“Much of the economy is dominated by companies and business people who are linked with the military and government, and who gained their wealth through corrupt practices and benefited from human rights abuses such as land confiscation.”

Lisa Misol, US-based senior researcher on business and human rights at Human Rights Watch, says the ongoing problems related to human rights, security and corruption are serious, and not limited to sectors known to be problematic, such as oil, gas and mining. 

“Widespread land grabbing controversies show that companies in many other sectors may be implicated in abuses,” she says. “For pension funds and institutional investors to be able to make sound decisions in such a difficult context, they will need to ask tough questions about what companies are doing to address serious human rights risks and how well they’re doing it.”

Kathy Mulvey, executive director of EIRIS Conflict Risk Network, part of the responsible investment research firm EIRIS, says it is critical that pension funds and other institutional investors consider the risks associated with particular investments in Burma, and how the companies involved manage those risks.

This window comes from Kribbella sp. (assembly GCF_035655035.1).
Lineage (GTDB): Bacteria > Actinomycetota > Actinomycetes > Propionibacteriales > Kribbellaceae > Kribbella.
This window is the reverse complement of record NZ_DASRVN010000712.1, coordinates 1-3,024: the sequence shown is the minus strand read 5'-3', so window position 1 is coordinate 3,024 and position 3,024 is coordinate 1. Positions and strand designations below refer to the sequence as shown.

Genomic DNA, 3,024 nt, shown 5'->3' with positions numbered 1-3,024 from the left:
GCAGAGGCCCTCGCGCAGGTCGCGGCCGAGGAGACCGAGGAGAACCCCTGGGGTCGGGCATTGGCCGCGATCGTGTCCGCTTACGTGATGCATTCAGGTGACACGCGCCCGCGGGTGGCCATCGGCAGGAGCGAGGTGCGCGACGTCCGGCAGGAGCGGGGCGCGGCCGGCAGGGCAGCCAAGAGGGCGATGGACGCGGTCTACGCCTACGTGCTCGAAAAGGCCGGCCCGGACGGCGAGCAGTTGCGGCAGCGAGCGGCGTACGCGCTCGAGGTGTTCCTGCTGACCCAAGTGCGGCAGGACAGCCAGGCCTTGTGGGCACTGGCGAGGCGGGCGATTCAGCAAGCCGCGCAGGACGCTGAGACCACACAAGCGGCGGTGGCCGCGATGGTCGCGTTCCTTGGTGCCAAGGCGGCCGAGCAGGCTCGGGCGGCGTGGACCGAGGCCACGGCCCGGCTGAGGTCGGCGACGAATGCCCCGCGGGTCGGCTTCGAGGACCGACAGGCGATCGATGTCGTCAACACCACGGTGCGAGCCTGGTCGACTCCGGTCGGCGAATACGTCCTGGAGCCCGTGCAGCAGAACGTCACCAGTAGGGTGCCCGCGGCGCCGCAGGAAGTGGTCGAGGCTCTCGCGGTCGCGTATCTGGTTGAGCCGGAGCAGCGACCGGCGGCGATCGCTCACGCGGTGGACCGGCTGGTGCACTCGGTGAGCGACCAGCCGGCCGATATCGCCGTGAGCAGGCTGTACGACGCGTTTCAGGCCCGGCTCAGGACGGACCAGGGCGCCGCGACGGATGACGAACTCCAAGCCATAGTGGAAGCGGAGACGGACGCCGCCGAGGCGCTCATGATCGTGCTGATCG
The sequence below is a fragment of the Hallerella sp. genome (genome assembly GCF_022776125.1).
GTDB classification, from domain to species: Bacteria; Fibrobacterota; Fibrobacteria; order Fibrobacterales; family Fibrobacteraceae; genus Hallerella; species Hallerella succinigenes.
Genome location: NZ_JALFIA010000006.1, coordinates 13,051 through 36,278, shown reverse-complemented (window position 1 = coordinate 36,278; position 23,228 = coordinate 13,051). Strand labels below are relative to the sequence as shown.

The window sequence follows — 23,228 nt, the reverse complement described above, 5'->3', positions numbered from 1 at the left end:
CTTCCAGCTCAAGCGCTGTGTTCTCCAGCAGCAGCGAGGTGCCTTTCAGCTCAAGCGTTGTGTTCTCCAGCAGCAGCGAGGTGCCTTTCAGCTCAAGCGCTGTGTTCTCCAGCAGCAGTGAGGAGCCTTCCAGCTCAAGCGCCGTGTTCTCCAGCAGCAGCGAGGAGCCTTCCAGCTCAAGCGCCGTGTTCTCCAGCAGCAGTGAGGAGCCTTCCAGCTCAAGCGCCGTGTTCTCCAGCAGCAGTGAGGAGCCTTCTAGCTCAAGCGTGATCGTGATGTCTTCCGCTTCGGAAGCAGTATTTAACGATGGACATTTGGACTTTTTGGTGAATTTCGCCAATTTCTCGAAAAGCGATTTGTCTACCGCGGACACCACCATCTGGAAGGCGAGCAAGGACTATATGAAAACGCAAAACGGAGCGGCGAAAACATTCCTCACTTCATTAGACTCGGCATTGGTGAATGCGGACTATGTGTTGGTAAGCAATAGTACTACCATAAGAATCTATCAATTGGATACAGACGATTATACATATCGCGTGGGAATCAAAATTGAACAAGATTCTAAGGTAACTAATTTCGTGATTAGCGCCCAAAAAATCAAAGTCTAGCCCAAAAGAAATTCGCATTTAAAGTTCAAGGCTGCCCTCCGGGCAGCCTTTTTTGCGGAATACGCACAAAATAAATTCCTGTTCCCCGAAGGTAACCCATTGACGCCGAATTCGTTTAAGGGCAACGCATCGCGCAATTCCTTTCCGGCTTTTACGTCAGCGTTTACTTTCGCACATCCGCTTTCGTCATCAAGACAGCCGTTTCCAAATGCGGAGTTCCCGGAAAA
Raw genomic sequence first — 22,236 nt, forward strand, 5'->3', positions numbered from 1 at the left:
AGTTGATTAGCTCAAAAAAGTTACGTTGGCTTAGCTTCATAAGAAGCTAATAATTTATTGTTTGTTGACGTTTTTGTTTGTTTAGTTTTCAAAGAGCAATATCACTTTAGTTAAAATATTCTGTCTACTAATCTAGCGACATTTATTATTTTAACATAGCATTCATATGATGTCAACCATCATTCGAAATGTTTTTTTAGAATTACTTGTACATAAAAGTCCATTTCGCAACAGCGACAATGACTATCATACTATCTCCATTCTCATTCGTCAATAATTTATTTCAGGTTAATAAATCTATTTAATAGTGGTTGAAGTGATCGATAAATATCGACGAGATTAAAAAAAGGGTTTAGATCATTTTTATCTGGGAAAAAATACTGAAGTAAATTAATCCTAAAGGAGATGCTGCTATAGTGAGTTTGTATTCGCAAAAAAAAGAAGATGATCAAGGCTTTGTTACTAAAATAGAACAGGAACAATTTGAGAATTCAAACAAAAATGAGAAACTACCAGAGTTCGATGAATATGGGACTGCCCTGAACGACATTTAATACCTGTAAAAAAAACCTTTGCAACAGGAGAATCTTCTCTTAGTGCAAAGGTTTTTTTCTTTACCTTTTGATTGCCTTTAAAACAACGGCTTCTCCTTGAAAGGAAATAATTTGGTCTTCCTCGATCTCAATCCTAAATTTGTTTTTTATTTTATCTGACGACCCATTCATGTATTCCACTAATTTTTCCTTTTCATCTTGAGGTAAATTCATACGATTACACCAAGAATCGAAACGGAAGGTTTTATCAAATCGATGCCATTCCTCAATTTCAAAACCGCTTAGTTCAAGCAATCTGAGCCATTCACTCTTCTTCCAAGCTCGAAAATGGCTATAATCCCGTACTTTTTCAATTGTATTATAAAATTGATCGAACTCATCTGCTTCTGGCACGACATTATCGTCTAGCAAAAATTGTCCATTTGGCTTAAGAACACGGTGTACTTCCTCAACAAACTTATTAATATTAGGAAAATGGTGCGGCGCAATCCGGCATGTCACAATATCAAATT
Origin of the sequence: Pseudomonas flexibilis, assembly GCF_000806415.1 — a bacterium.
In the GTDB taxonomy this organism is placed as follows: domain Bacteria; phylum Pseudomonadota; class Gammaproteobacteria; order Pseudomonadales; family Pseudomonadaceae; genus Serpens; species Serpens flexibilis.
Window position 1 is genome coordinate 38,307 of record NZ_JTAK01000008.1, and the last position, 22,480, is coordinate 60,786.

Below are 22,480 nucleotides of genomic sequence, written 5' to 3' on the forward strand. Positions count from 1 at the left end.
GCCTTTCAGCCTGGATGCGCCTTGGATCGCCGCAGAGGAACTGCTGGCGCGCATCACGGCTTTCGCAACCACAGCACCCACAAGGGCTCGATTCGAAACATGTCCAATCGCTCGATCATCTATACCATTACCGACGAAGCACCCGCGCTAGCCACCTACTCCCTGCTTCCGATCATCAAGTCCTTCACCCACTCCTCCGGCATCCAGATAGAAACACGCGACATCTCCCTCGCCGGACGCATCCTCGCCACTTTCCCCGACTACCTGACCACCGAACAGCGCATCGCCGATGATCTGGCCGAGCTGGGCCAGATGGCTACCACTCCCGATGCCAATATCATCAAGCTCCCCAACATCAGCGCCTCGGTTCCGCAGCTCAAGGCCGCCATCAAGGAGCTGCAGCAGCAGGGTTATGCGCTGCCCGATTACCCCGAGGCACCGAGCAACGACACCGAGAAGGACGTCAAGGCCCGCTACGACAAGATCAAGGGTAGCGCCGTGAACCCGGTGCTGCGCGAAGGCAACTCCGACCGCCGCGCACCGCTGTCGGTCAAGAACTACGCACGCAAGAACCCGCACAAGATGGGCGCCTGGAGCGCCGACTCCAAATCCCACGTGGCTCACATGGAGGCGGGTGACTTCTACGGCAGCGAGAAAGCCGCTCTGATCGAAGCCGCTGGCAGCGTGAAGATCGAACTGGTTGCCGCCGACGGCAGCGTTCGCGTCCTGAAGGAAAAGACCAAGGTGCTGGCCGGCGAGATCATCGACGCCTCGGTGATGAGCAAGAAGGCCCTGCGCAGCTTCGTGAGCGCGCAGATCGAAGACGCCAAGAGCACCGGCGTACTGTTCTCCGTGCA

But despite all the problems, she says there are opportunities for companies to contribute to peace and stability in Burma, creating jobs, driving economic growth, investing in local communities as well as ensuring respect for human rights and environmental protection. 

In May, EIRIS started a new service to help investors judge how companies were managing conflict risks related to operating in the country.

EIRIS Conflict Risk Network launched Investment Watch: Burma/Myanmar on the first anniversary of the US government’s Burma Responsible Investment Reporting Requirements taking effect.

Subscribers to the service can identify companies they might have in their portfolios that are investing or considering investing in Burma, assess the risks of investing in such companies and develop their own policies related to the country, EIRIS says.